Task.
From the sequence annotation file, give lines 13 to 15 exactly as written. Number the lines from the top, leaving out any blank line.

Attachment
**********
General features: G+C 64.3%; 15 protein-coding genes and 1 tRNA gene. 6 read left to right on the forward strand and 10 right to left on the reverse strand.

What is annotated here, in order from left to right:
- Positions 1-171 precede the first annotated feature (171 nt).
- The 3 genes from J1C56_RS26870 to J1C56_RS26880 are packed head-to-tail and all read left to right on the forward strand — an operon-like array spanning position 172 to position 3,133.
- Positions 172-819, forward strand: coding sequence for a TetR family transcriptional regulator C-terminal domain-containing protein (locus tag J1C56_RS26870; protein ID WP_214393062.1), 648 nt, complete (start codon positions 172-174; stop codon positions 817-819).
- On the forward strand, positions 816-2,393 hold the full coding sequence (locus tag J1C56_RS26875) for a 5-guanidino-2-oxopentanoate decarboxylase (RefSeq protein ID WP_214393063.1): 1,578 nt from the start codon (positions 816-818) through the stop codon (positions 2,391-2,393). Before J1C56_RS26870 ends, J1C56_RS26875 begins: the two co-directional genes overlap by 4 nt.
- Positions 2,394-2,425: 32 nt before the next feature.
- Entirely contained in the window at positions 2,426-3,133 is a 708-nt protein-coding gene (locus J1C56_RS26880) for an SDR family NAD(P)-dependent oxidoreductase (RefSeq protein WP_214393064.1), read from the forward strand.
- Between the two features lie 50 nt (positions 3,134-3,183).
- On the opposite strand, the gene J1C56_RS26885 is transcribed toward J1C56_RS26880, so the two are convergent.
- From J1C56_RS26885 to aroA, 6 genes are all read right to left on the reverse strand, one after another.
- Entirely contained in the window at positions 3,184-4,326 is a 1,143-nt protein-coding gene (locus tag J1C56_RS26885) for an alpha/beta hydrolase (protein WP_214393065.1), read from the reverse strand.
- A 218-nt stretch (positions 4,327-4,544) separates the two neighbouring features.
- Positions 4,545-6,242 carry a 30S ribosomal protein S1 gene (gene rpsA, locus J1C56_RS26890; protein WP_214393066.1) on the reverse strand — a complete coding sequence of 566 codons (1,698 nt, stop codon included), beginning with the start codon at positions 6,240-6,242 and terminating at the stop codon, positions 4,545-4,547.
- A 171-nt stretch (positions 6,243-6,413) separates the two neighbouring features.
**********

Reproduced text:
- A 218-nt stretch (positions 4,327-4,544) separates the two neighbouring features.
- Positions 4,545-6,242 carry a 30S ribosomal protein S1 gene (gene rpsA, locus J1C56_RS26890; protein WP_214393066.1) on the reverse strand — a complete coding sequence of 566 codons (1,698 nt, stop codon included), beginning with the start codon at positions 6,240-6,242 and terminating at the stop codon, positions 4,545-4,547.
- A 171-nt stretch (positions 6,243-6,413) separates the two neighbouring features.